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A security firm has announced another major password breach. What does this mean to your organization and what should you do next?

According to a recent article in the New York Times, the security firm Hold Security announced that a Russian gang compromised over a billion username and password combinations and more than 500 million email addresses. This mass amount of data was also apparently verified by independent security researchers according to the New York Times article. The data was apparently gathered from a large botnet controlled by this Russian group, which exploited SQL Injection vulnerabilities in web applications found by the botnet. Ironically, SQL Injection is on the list of SecureState’s Top 5 Attack Vectors Report, which was just released a few weeks ago. SecureState highly recommends you download and review this report to find out more details on why this is such a popular attack vector to exploit.

Questionable Disclosure of the Breach by Hold Security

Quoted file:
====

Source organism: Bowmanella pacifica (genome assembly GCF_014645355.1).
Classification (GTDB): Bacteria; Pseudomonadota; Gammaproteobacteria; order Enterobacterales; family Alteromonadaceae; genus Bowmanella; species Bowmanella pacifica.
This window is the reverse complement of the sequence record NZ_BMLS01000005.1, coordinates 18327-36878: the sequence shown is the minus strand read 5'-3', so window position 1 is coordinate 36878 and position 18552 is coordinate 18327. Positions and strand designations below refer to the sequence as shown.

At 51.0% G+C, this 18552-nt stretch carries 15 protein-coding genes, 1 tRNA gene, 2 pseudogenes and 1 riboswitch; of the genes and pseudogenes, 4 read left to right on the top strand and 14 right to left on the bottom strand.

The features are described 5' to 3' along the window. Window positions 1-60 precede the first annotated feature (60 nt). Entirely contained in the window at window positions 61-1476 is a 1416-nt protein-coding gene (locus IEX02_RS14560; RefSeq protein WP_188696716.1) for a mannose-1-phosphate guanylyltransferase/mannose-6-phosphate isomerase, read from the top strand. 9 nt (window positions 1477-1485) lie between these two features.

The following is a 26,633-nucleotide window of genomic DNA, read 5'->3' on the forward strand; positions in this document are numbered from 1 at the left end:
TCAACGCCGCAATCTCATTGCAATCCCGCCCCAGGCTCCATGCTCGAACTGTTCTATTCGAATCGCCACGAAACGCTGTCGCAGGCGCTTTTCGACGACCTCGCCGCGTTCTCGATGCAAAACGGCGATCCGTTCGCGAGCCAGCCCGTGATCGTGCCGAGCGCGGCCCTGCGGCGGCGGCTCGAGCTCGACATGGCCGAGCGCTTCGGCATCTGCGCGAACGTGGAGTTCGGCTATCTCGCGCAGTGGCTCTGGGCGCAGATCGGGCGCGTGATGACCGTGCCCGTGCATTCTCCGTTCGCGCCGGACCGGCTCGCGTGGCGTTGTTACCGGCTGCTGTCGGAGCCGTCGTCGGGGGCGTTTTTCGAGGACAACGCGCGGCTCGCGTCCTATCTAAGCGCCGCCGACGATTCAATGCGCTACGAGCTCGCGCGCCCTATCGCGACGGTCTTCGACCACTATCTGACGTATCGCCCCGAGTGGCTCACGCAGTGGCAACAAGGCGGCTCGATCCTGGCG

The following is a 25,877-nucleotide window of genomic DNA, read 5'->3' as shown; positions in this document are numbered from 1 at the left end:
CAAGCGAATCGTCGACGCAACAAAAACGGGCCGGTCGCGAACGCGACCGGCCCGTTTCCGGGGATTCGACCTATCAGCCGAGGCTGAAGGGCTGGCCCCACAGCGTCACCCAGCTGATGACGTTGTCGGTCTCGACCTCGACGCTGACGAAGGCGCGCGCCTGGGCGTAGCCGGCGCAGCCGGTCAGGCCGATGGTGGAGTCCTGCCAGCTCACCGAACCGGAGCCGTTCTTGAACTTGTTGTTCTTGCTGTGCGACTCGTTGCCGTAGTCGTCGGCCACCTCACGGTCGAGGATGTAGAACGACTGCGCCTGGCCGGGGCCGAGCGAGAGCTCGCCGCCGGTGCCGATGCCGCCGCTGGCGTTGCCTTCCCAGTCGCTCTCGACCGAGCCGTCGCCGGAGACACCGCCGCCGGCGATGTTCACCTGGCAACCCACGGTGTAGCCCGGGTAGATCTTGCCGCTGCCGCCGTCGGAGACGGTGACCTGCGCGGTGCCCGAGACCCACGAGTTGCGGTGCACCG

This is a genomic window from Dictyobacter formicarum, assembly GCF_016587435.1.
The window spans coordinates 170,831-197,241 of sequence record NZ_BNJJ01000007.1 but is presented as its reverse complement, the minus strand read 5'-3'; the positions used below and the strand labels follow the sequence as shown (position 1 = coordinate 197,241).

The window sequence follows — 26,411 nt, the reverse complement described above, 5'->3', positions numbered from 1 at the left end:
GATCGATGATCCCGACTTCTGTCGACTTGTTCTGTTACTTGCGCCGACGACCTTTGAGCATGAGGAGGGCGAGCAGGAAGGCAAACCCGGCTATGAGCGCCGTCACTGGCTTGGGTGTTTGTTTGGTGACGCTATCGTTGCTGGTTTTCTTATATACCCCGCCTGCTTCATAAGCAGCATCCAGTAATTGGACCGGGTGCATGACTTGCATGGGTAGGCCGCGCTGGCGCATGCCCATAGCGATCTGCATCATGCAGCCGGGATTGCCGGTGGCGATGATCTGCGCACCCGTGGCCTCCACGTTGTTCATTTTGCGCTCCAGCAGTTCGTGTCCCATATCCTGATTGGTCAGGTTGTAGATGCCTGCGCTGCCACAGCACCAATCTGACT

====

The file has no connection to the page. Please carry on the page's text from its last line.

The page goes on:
What Hold Security did not release is the companies or individuals affected, and the compromised data, due to “nondisclosure agreements”. They did say they attempted to contact some of the companies affected by the breach, but its unclear how many were actually contacted. What Hold Security did do was announce this compromise during the Black Hat USA and DEFCON security conferences this week in Las Vegas and announce that you can sign up for a paid service to find out if you or your company is affected. With the timing of this announcement, it is no coincidence that Hold Security plans on making the news and securing a quick fortune from concerned individuals and companies.

Great, so now what? Should we panic?
Since you will not know if you or your organization is affected without paying Hold Security, there really is nothing that you can do except review the ways you create and store passwords from an individual perspective and keep an eye out for phishing attempts coming in via email.  If you are an organization, see if any of your websites are vulnerable to SQL Injection and review your password storage methods to ensure they are secure. SQL Injection is a vulnerability that can be detected through the use of automated tools, as well as manual testing, but keep in mind it may not be easy to detect. SecureState recommends you review your external security posture and the security of your external web applications until we know more.